James Tamou has come a long way from playing rugby league as a little fella in the hallway at his grandmother's house at Hokio Beach Rd in Levin.
Tamou and many of his cousins loved to spend time together at their Nana Lupa Paul's home, pretending to emulate the players they saw on television.
Who would have known back then the Ōhau Primary School pupil would one day grow up to be one of the giants of the game?
The 33-year-old front rower etched himself into Australian rugby league folklore in bringing up his 300th NRL game last weekend – just the 45th player in history to achieve the feat.
In doing so he joined legends of the game, the likes of Menzies, Lamb, Lockyer, Gallen, Fittler, Ettinghausen, Thurston, Slater, Cronk, Marshall, Hindmarsh, Wiki, Civoniceva, Price, Smith and Lyons.
The NRL is recognised as the toughest club competition in the world. While 45 other players have managed to achieve the feat, very few played from the cauldron of the front row.
Tamou moved from Levin to Sydney as a 13-year-old with his parents Dave and Pip and his career had been keenly supported by his New Zealand whānau since he made his NRL debut for North Queensland Cowboys in 2009.
Since then he has achieved everything there was to achieve in rugby league, being part of teams to have won State of Origin series, World Cups and an NRL Premiership.
Incredibly, he wasn't the only player to go from Nana's hallway to the big time. Younger cousin Kenny Edwards also played NRL, for Parramatta Eels, and still plays now professionally in the UK.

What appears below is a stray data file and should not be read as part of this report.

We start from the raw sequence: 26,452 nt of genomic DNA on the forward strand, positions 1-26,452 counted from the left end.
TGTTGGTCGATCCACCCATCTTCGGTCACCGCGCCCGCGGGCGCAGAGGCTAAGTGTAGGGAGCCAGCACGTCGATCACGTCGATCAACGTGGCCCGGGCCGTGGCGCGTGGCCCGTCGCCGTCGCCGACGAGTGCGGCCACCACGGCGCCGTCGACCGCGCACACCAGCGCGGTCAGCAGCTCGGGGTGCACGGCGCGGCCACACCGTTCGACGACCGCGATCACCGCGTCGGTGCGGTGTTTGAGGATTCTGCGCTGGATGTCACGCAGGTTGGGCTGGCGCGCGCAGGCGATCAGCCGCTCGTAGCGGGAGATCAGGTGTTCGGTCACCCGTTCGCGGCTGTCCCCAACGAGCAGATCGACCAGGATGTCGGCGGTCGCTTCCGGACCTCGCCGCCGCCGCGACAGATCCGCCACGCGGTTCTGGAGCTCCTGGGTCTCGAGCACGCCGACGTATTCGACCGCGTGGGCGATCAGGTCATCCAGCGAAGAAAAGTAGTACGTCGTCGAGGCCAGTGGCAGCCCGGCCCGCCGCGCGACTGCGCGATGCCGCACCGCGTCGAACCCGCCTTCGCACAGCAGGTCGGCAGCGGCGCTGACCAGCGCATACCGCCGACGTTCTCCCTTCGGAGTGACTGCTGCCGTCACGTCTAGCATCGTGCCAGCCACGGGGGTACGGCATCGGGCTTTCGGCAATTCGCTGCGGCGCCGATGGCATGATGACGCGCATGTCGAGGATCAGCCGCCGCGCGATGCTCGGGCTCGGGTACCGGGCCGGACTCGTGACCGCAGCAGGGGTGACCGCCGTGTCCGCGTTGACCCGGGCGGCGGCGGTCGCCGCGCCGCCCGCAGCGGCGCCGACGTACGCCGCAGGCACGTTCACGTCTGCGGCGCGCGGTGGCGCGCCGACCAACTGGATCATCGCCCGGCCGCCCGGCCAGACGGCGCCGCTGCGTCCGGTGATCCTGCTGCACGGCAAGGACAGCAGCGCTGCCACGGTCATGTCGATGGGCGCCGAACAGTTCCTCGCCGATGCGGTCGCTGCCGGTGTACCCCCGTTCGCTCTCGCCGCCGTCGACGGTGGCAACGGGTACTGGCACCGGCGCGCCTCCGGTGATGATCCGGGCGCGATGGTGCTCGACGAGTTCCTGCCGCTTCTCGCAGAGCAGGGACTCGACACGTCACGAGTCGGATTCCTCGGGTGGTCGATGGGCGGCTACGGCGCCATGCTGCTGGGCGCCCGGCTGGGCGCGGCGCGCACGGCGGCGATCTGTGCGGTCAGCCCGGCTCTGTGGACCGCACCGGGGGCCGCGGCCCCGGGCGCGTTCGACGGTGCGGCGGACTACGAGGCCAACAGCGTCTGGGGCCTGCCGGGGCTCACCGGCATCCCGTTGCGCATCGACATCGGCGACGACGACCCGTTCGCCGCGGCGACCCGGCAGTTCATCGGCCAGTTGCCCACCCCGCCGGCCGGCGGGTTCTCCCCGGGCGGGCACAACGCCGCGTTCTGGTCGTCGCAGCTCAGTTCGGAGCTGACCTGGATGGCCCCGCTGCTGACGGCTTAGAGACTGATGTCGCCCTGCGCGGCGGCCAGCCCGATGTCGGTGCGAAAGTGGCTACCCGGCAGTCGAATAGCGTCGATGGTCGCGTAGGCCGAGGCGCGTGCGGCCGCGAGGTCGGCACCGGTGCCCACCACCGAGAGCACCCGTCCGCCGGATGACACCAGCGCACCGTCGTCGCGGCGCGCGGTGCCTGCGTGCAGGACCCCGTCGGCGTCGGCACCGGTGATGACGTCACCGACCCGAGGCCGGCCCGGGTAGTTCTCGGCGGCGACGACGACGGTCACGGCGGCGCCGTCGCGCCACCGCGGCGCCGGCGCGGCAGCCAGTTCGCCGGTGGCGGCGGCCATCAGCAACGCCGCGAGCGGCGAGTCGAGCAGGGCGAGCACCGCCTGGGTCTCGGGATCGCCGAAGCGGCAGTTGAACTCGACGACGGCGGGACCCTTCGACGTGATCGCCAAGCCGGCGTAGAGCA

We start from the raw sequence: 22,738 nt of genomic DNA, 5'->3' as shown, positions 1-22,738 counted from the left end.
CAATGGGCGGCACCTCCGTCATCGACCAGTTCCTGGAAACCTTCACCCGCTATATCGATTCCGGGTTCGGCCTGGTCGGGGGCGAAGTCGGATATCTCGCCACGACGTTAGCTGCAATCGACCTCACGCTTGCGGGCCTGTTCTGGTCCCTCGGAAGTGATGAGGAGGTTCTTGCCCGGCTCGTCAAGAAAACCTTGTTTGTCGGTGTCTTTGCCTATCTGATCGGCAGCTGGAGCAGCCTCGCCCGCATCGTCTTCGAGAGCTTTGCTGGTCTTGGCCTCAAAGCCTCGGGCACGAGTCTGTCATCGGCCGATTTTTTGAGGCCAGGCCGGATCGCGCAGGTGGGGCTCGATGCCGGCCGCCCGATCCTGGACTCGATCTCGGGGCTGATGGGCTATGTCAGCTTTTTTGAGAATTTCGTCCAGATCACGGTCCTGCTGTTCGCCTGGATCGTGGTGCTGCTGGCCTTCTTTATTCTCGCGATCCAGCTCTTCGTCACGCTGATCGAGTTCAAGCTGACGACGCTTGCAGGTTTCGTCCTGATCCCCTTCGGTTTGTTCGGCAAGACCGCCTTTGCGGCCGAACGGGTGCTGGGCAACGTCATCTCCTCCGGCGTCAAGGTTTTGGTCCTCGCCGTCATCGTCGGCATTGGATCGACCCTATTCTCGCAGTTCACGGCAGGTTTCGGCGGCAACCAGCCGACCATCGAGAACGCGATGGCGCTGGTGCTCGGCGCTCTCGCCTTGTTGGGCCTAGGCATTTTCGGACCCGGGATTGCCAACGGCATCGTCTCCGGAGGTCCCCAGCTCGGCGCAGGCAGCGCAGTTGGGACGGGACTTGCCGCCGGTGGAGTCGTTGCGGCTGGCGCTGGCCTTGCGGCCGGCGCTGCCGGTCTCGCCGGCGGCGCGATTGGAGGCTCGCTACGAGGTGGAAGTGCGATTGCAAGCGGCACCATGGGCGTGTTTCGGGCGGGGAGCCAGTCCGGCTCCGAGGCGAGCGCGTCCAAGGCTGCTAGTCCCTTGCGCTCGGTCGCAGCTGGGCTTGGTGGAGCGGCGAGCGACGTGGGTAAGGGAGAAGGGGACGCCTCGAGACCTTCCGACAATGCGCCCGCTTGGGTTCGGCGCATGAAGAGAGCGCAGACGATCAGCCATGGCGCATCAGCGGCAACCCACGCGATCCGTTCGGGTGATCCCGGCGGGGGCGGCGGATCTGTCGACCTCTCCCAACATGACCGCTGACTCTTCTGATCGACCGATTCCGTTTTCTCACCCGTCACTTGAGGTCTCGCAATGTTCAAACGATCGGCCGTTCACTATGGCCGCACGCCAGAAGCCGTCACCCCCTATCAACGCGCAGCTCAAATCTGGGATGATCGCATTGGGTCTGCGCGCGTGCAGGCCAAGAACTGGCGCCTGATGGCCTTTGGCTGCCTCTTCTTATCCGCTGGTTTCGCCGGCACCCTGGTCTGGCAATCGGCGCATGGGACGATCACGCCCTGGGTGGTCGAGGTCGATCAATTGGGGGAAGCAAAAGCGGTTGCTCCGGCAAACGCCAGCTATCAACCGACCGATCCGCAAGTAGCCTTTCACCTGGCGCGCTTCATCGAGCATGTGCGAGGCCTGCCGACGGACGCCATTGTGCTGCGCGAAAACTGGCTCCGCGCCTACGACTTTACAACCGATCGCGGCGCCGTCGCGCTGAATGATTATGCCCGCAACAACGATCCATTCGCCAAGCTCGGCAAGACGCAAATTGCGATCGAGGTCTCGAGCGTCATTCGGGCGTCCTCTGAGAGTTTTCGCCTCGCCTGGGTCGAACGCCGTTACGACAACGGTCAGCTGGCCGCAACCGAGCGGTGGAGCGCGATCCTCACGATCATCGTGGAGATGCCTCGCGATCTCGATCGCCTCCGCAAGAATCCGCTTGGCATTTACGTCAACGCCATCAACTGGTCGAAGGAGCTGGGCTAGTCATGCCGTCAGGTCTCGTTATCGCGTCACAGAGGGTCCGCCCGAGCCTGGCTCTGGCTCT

Both played junior rugby for Levin Wanderers and rugby league for Levin Knights as youngsters, appearing for the Knights' senior side in the Manawatū competition even though still in their early teens.
Tamou had always had huge support from Levin and his wider whānau, but possibly his biggest supporter was older brother Richie, who had never missed a test match in Australia and was live at all 14 State of Origin games.
An avid sportsman himself in cricket, rugby and rugby league, he said his younger brother always had something special about him.
"He wasn't the type of player that would score 20 tries a game, but he had a good work ethic even way back then, just trying to improve, and he still has that today," he said.
"He's not afraid to train and do the hard work."
Richie said his brother was a humble family man and was grateful for the support that flooded in ahead of his 300th game.
There was a video montage sent over from New Zealand with messages from whānau, friends, and former coaches and players who had followed his career.
"He's pretty humble and keeps to himself and didn't really realise and was quite speechless and emotional when he saw all the message of support," he said.
Tamou and his wife Brittney live in Sydney and have four sons, Brooklyn, Bronx, Barclay and Boston. He said he felt lucky and fortunate to have so much support throughout his career.
"At first it was hard to fathom all the support ... why is everybody saying these nice things about me," he said.
"I'm happy to give my time to people and love hearing people say how nice and down to earth I am because it's a reflection on my family, especially my mother.
"It's a standard of mine to be nice because I am a representative of all my family, and the best thing I love hearing is 'your mother did such a great job with you'."
Of the 300 games the 1.95m tall, 115kg, front rower played, 170 were for North Queensland Cowboys, 97 for Penrith Panthers, and 33 for West Tigers.